"It depends," she said flatly, "what kind of bread you like."
The interpreter was discomfited; the President's grin wavered. Here was his symbolic endorsement of the newly liberalised economy and the blessings of consumer choice being flattened by some grumpy housewife who clearly had not the slightest interest in a co-starring role in the CNN bulletins. If some stray Westerner wanted to buy bread, then fine: let him. No reason for her to get excited.
Five years on, Russia is adopting the same attitude of indifference laced with hostility towards the West. It is likely to turn its back on extraneous advice and warnings for the foreseeable future. If there is one unmistakable message emerging from the din of Moscow's present chaos, it is that a period of silence on our part would be welcome.
Oblivious to this, energetic Western leaders feel a pressing urge to do something about Russia at the very time that nothing can be done. In that spirit, Tony Blair, holding the chairmanship of the G7 leading industrial nations, has called a meeting of the group on Tuesday. Upheaval in Moscow will not be allowed to pass without a communique of great powers datelined London.
The net result will be to underline our helplessness in the face of events in Russia. This is a virility contest among eunuchs. Chancellor Kohl, particularly jealous of his dignity two weeks before a possibly fatal German election, has already slapped down Mr Blair's earlier proposal to host a full-scale summit on the sound principle that such grandstanding is unlikely to help and may well prove counter-productive. So a host of "senior officials" - the C list of international gatherings behind Prime Ministers and Foreign Secretaries - is the best that Mr Blair can do.
I have had no luck in determining, from those who are supposed to know these things, what the purpose of the meeting is. We are simply told that the West "needs to act quickly when a new government is formed in Russia".
Oh no it doesn't. Acting quickly - indeed, acting at all - is the worst possible idea just now. In Yevgeny Primakov, the former head of the post- 1991 intelligence services, Moscow has produced a stable figure as Prime Minister, but one whose economic-reform instincts stopped with Gorbachev's perestroika.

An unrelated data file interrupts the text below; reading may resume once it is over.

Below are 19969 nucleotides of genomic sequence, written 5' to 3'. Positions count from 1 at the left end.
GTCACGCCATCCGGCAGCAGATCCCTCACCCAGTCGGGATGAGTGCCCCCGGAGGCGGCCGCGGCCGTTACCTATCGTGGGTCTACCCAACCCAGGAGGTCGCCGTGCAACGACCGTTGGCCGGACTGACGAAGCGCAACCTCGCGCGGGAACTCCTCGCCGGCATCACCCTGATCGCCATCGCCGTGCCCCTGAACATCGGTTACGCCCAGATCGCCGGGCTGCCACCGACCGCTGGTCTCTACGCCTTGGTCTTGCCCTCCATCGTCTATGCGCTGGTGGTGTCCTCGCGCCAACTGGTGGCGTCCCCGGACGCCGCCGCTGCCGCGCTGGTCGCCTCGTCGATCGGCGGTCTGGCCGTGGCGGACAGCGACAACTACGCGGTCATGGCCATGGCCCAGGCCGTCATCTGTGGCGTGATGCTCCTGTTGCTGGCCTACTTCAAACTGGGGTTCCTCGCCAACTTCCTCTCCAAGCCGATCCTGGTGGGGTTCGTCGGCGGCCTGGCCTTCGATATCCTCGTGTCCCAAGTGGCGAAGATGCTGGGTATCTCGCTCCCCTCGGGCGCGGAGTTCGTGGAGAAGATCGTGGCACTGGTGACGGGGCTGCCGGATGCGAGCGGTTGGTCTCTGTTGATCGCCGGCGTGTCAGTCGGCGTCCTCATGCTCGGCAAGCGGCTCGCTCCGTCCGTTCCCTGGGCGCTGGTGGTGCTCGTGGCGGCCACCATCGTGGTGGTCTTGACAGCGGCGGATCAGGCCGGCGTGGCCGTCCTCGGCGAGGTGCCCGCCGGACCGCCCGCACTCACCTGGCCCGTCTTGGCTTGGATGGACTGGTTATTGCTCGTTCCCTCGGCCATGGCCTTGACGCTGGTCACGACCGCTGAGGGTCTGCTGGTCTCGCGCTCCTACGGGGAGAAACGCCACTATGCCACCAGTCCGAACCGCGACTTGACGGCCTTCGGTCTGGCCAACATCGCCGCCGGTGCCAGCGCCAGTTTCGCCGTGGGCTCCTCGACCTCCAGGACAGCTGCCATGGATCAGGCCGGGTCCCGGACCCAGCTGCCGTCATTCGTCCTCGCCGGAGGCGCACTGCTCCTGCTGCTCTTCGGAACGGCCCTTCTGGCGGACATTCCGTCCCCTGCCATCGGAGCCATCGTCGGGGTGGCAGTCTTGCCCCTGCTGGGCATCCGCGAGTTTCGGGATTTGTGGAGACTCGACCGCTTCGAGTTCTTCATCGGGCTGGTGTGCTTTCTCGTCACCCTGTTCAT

Mr Primakov depends on a coalition of parliamentary support which distrusts the G7 and all its works. It would be impossible for him to heed its recommendations even if he wanted to.
The Government talks of a mission to "save Russia" and adds sagely that any rescue package would "depend on continued economic reform". The words have become a mantra, devoid of meaning. There have not been economic reforms for some time, just bolder and bolder accretions of power by unelected businessmen and bankers, eroding the authority of a physically weakened and increasingly confused Mr Yeltsin.
Western leaders, loath to admit that there might be problems in the world whose resolution is beyond their immediate control, have succumbed to a form of Marxist economic determinism about Russia. Hence the fond belief that the granting or withholding of financial rescue packages will materially affect its conduct.
But our relations with Russia are marked by a far more complex and sometimes dangerous asymmetry. Although rarely able to influence things for the better, our thoughtless interventions can make things worse.
E J Dillon's The Eclipse of Russia, written in 1918, reminds us that the tendency to misunderstand that country is no post-Cold War phenomenon. He writes: "Of all the Slav peoples, the Russian is by far the most complex and puzzling. He often raises expectations which a supernatural entity could hardly fulfil and awakens apprehensions which only a miracle could lay. I have often seen political measures adopted which were bound to defeat the objects for which they were planned."
Exactly so. Our best hope for future dealings with Moscow is that they are too preoccupied with the task of building a government from the ill- assorted ideological oddments on offer to get riled by the G7's pieties. The Potemkin nature of the undertaking is best demonstrated by the fact that one rather important country will be missing: namely Russia itself. Boris Yeltsin craved acceptance at the top table in order to combat nationalist claims that he has weakened the country as a world power. So G7 became G8 at the May summit, only to have "lost" its new member already - the first time a country has voluntarily opted out out of the world's elite club.
Russia has stopped pretending that things are normal or that appearances must be preserved. No official worth his pension rights would show up in London this week claiming to speak for the government line. There is no line. There is not yet a government. When one is formed, it will reflect the demands of those forces in the country which want an end to liberal reforms.
Moscow has not even bothered to object that it is not included in the line-up this time. Articulating those complaints used to be Mr Primakov's speciality as foreign minister, but he is otherwise occupied.
Yesterday I spoke with a prominent Russian financier and asked him how he thought the rouble should be stabilised. "No idea," he said airily. "I don't busy myself with monetary policy. Ask an economist."
Here was one of the wealthiest and most powerful men in Russia, indifferent to the fate of the national currency. The business oligarchs, whose bastardised capitalism, devoid of social and political responsibility, helped to create this mess. They have insulated themselves, financially and emotionally, from the fate of their countrymen. Having snatched control of the levers of power in the past few months, the speed and destructive force of what followed eludes even their control. Already, they are fielding candidates to replace Mr Yeltsin in the Kremlin. The fight for Russia is beginning anew. Time for the West to watch and wait. We have no other choice.